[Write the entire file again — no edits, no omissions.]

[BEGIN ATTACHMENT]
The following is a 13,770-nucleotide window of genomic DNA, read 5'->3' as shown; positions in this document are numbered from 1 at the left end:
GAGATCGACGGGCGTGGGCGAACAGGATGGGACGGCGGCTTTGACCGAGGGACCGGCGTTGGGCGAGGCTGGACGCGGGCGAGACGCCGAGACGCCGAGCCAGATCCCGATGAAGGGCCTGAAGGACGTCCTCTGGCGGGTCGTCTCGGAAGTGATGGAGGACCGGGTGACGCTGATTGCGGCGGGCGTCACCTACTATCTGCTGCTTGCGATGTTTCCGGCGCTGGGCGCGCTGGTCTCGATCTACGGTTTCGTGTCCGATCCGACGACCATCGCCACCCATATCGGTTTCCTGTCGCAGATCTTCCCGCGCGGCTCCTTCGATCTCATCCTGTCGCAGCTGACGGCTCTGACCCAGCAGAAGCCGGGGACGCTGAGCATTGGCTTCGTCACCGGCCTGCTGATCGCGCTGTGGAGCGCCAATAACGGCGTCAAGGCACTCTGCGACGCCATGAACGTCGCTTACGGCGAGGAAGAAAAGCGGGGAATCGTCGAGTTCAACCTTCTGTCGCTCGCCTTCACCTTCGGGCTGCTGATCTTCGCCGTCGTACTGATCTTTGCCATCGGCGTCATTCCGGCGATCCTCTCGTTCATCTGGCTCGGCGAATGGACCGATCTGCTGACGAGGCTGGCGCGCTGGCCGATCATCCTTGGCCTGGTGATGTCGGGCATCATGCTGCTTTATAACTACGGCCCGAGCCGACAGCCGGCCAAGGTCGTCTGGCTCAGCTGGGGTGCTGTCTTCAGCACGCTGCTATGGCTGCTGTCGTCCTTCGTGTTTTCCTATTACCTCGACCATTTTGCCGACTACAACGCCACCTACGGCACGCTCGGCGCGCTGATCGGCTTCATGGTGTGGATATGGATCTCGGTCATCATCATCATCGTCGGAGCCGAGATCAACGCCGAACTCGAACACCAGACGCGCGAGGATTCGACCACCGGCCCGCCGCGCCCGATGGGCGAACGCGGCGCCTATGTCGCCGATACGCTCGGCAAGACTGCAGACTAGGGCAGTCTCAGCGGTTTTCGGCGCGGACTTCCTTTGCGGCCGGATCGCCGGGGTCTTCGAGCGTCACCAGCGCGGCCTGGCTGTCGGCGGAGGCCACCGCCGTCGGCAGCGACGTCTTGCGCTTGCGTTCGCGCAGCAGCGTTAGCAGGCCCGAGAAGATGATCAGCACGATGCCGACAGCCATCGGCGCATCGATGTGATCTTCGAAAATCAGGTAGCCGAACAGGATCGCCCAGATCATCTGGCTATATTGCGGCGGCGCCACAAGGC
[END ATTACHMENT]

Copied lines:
The following is a 13,770-nucleotide window of genomic DNA, read 5'->3' as shown; positions in this document are numbered from 1 at the left end:
GAGATCGACGGGCGTGGGCGAACAGGATGGGACGGCGGCTTTGACCGAGGGACCGGCGTTGGGCGAGGCTGGACGCGGGCGAGACGCCGAGACGCCGAGCCAGATCCCGATGAAGGGCCTGAAGGACGTCCTCTGGCGGGTCGTCTCGGAAGTGATGGAGGACCGGGTGACGCTGATTGCGGCGGGCGTCACCTACTATCTGCTGCTTGCGATGTTTCCGGCGCTGGGCGCGCTGGTCTCGATCTACGGTTTCGTGTCCGATCCGACGACCATCGCCACCCATATCGGTTTCCTGTCGCAGATCTTCCCGCGCGGCTCCTTCGATCTCATCCTGTCGCAGCTGACGGCTCTGACCCAGCAGAAGCCGGGGACGCTGAGCATTGGCTTCGTCACCGGCCTGCTGATCGCGCTGTGGAGCGCCAATAACGGCGTCAAGGCACTCTGCGACGCCATGAACGTCGCTTACGGCGAGGAAGAAAAGCGGGGAATCGTCGAGTTCAACCTTCTGTCGCTCGCCTTCACCTTCGGGCTGCTGATCTTCGCCGTCGTACTGATCTTTGCCATCGGCGTCATTCCGGCGATCCTCTCGTTCATCTGGCTCGGCGAATGGACCGATCTGCTGACGAGGCTGGCGCGCTGGCCGATCATCCTTGGCCTGGTGATGTCGGGCATCATGCTGCTTTATAACTACGGCCCGAGCCGACAGCCGGCCAAGGTCGTCTGGCTCAGCTGGGGTGCTGTCTTCAGCACGCTGCTATGGCTGCTGTCGTCCTTCGTGTTTTCCTATTACCTCGACCATTTTGCCGACTACAACGCCACCTACGGCACGCTCGGCGCGCTGATCGGCTTCATGGTGTGGATATGGATCTCGGTCATCATCATCATCGTCGGAGCCGAGATCAACGCCGAACTCGAACACCAGACGCGCGAGGATTCGACCACCGGCCCGCCGCGCCCGATGGGCGAACGCGGCGCCTATGTCGCCGATACGCTCGGCAAGACTGCAGACTAGGGCAGTCTCAGCGGTTTTCGGCGCGGACTTCCTTTGCGGCCGGATCGCCGGGGTCTTCGAGCGTCACCAGCGCGGCCTGGCTGTCGGCGGAGGCCACCGCCGTCGGCAGCGACGTCTTGCGCTTGCGTTCGCGCAGCAGCGTTAGCAGGCCCGAGAAGATGATCAGCACGATGCCGACAGCCATCGGCGCATCGATGTGATCTTCGAAAATCAGGTAGCCGAACAGGATCGCCCAGATCATCTGGCTATATTGCGGCGGCGCCACAAGGC